A considerable number of scholars, children of twenty-dollar stockholders, were entitled to the privileges of the school at two dollars per year, and there were a few whose tuition had been prepaid by fifty-dollar subscriptions.  The remainder of the teacher's compensation was to be derived from children of parents able to pay for their teaching, and it was stipulated that "the hazard of filling the school with these scholars is to be taken by the teacher, and the trustees are not to be accountable for the tuition thereof."

     The prices of tuition to those able to pay were fixed as follows:  "For reading and spelling, one dollar per quarter; for reading and writing, one dollar and fifty cents; for reading, writing, and arithmetic, two dollars; for reading, writing and arithmetic, with grammar or geography, two dollars and twenty-five cents; if taught both grammar and geography, two dollars and fifty cents per quarter;"  stationery being included in these rates.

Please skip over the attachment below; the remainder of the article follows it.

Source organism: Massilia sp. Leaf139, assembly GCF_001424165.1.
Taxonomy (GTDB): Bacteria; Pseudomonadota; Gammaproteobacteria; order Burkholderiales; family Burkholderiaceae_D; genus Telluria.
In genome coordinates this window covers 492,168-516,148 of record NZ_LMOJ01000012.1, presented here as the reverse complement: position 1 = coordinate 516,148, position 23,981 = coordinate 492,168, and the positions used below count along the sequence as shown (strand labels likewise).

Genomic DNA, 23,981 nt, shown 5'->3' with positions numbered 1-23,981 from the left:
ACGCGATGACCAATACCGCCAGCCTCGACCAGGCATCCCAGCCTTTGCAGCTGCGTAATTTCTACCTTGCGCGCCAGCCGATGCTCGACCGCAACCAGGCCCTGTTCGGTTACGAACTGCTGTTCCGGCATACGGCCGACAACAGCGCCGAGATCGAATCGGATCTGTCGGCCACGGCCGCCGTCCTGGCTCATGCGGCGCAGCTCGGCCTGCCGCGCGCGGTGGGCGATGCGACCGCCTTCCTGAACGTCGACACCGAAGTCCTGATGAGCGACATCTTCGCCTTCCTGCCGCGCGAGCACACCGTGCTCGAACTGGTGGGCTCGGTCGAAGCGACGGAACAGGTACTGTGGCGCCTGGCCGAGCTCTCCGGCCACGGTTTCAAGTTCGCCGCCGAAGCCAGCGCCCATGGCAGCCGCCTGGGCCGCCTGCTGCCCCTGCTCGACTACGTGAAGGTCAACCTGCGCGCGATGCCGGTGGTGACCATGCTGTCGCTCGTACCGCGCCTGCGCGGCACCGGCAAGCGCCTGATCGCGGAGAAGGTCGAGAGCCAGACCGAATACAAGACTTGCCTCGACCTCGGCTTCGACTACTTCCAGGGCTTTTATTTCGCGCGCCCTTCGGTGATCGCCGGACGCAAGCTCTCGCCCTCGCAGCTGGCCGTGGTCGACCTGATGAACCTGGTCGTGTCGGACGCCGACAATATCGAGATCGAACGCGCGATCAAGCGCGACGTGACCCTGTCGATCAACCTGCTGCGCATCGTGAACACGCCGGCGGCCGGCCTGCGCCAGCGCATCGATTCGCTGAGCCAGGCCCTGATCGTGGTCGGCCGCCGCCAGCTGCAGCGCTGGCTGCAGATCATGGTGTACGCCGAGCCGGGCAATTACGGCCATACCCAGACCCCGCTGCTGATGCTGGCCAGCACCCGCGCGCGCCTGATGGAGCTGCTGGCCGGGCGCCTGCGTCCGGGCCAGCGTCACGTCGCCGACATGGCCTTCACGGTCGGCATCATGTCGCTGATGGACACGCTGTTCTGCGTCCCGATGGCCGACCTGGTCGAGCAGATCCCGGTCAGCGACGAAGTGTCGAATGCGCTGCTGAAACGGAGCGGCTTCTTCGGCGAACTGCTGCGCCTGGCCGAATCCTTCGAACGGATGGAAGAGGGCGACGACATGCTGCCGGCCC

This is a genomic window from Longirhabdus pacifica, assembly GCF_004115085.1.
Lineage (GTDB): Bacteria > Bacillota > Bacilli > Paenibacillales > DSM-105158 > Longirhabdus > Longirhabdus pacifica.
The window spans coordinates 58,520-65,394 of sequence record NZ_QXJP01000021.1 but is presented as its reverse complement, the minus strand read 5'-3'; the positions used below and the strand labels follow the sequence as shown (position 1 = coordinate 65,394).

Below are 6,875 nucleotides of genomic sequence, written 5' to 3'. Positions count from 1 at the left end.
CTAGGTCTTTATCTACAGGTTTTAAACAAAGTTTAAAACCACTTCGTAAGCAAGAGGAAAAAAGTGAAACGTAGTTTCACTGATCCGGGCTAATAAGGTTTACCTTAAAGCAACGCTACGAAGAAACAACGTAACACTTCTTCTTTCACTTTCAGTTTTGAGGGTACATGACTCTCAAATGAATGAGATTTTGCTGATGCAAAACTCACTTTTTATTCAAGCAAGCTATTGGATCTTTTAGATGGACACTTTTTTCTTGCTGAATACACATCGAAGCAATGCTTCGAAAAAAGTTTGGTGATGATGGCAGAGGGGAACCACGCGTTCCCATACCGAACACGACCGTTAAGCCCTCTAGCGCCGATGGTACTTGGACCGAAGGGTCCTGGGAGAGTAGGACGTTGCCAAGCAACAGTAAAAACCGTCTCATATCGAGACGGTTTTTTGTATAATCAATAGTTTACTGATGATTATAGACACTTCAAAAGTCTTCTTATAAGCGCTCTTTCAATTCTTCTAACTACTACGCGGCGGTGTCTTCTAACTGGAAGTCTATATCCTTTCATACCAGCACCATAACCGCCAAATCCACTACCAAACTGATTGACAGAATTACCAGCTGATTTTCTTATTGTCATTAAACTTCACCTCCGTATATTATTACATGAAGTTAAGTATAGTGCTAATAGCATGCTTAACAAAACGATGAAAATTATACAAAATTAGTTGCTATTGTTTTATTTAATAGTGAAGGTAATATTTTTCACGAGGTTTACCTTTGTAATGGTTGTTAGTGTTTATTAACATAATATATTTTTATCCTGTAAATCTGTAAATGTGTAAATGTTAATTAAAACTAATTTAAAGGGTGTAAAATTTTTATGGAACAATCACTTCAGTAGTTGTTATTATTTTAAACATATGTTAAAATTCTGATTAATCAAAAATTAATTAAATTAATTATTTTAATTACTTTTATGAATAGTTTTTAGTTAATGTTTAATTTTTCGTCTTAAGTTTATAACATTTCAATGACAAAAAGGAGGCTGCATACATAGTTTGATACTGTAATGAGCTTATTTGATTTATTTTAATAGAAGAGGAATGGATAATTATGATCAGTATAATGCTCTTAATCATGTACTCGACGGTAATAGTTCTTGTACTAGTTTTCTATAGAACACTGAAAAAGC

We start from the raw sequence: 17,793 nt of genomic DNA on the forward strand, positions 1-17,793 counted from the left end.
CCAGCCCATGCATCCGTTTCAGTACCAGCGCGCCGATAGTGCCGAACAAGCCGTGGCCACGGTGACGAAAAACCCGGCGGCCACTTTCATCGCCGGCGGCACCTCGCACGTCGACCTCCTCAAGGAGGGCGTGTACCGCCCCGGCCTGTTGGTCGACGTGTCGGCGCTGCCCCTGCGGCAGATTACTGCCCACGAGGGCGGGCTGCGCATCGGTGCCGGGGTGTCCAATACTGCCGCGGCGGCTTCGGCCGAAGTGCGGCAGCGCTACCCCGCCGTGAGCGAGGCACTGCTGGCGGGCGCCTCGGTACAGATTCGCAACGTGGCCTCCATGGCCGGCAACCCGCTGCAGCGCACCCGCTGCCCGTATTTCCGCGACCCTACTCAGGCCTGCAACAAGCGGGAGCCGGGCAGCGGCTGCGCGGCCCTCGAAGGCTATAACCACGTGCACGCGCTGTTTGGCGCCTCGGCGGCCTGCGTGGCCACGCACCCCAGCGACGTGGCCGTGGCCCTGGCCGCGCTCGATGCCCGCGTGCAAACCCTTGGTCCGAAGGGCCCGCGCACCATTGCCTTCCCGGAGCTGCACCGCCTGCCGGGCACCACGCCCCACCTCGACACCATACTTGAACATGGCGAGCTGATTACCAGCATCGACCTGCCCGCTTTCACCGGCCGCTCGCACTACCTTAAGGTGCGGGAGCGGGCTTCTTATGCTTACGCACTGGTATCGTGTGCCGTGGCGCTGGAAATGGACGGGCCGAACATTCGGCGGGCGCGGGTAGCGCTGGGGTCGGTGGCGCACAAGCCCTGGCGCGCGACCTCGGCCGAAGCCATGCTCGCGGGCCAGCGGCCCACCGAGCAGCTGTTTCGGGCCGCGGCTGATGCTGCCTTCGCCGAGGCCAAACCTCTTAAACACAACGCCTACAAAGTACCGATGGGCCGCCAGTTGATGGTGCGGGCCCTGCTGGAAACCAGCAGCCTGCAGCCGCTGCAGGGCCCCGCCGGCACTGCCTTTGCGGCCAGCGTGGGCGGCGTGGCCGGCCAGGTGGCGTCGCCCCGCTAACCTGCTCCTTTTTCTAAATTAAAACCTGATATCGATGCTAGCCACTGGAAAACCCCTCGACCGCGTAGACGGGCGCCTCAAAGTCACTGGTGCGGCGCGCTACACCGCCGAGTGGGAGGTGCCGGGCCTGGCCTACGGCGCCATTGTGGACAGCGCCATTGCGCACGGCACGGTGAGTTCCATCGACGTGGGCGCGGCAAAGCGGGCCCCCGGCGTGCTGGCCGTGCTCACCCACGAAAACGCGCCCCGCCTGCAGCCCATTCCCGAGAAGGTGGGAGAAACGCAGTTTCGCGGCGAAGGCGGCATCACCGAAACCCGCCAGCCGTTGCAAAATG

No scholar could be admitted to the school without medical inspection, if such should be required by the teacher, and one could be allowed to continue in the school unless decently clothed, and cleanly kept in all respects by their parents or guardians.  A committee of the trustees made monthly visits to the school to examine into its condition, and report the same to the board.